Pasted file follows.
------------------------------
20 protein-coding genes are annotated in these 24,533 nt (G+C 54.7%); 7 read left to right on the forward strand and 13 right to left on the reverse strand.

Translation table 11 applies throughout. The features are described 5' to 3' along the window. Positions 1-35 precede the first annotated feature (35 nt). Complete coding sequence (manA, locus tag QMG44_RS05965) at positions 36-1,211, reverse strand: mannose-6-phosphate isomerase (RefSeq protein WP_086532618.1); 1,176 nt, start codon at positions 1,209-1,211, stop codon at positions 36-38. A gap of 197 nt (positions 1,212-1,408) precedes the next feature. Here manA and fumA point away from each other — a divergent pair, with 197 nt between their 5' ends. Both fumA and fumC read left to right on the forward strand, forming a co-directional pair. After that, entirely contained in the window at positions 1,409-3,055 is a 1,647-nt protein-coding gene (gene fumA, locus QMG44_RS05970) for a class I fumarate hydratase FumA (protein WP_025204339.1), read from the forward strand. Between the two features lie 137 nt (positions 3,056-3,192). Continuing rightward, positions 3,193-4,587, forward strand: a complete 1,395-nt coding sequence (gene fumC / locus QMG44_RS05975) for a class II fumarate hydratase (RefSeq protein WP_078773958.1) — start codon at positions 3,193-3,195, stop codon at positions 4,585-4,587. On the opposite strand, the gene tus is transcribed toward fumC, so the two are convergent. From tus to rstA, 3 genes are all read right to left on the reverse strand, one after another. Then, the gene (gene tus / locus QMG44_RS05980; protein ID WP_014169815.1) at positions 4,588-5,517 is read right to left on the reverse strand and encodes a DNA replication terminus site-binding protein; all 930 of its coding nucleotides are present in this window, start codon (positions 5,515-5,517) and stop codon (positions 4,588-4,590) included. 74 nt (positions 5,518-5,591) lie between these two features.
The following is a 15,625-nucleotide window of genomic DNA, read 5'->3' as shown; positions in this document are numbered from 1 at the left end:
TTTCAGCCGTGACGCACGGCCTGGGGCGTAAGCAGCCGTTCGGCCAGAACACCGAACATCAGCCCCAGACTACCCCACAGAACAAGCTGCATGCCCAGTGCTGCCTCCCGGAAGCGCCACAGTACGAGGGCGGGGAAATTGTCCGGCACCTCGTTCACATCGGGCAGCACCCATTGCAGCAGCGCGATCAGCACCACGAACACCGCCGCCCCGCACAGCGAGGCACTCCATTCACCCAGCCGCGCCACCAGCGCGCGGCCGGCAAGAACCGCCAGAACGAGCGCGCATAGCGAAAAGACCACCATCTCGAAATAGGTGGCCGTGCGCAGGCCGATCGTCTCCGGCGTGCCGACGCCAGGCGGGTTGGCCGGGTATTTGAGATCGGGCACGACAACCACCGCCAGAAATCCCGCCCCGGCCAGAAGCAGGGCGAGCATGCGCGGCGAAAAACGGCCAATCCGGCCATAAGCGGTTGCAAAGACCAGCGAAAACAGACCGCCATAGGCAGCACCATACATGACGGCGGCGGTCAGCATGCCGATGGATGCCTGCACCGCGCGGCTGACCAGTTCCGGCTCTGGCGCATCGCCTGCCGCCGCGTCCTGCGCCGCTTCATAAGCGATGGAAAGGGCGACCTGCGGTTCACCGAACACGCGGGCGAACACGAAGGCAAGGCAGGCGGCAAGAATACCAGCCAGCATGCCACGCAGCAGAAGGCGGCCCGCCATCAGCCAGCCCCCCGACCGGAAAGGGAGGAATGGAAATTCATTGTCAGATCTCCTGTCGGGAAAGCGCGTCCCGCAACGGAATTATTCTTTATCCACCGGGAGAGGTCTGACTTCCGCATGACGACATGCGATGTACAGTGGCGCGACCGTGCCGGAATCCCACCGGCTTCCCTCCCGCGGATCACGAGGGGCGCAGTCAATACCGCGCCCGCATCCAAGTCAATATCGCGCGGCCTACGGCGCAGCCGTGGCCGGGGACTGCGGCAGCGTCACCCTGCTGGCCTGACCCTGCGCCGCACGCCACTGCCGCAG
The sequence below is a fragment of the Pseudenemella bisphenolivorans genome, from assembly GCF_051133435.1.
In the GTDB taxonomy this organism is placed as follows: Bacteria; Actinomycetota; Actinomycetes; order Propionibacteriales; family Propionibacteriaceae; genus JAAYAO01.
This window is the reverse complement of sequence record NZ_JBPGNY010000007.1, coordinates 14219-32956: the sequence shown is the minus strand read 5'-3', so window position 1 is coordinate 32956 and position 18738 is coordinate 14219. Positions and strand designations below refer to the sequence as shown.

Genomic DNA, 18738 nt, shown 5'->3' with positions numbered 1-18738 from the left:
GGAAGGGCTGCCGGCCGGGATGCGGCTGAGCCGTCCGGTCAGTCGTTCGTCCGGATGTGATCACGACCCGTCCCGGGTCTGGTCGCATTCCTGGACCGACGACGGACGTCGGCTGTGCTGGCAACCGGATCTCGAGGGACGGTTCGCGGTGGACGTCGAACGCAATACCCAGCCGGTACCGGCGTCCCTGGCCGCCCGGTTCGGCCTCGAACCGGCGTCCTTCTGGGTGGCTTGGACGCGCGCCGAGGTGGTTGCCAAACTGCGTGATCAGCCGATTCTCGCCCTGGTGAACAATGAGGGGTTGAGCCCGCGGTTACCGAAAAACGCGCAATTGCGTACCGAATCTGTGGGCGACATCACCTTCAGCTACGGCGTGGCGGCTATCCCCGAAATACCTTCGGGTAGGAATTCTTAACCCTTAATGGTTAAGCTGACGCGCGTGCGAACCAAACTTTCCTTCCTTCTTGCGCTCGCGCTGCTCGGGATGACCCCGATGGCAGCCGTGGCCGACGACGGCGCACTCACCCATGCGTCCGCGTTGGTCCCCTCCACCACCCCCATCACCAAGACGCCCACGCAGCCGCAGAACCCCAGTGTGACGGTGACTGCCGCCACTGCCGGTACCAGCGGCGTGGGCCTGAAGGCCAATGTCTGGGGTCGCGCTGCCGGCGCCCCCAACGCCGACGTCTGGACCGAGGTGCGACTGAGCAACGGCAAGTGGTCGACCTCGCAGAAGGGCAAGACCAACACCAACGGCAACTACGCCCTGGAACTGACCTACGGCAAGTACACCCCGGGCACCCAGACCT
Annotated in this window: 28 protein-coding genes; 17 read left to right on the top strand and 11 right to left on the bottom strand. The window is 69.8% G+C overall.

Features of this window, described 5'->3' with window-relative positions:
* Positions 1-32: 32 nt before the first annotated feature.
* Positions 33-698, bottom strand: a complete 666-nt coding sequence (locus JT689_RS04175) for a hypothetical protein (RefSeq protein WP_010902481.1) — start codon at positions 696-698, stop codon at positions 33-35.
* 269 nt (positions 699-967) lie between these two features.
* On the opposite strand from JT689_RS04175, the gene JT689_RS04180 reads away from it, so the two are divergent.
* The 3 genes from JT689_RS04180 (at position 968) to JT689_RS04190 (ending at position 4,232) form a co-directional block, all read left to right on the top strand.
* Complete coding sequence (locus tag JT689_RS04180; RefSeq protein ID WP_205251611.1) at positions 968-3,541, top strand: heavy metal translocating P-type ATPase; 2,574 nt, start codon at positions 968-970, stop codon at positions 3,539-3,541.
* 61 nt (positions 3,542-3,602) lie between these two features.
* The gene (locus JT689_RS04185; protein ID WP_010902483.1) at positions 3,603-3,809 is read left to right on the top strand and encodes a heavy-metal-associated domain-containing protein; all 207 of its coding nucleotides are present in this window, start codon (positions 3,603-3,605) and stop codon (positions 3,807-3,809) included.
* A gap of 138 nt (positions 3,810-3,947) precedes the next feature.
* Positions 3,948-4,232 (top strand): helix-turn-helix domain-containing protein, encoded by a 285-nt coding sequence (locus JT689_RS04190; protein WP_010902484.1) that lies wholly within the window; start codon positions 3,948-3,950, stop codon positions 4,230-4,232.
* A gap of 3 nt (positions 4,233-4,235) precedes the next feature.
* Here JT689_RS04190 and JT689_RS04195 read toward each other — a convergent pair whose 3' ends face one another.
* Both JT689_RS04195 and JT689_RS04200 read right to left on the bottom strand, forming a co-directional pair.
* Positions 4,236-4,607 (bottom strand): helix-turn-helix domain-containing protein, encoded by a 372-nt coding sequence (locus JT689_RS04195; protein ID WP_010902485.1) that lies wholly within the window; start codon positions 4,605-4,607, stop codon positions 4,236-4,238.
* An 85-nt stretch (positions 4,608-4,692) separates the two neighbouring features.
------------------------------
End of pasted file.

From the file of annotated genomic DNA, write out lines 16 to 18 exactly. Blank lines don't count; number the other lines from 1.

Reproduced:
* The 3 genes from JT689_RS04180 (at position 968) to JT689_RS04190 (ending at position 4,232) form a co-directional block, all read left to right on the top strand.
* Complete coding sequence (locus tag JT689_RS04180; RefSeq protein ID WP_205251611.1) at positions 968-3,541, top strand: heavy metal translocating P-type ATPase; 2,574 nt, start codon at positions 968-970, stop codon at positions 3,539-3,541.
* 61 nt (positions 3,542-3,602) lie between these two features.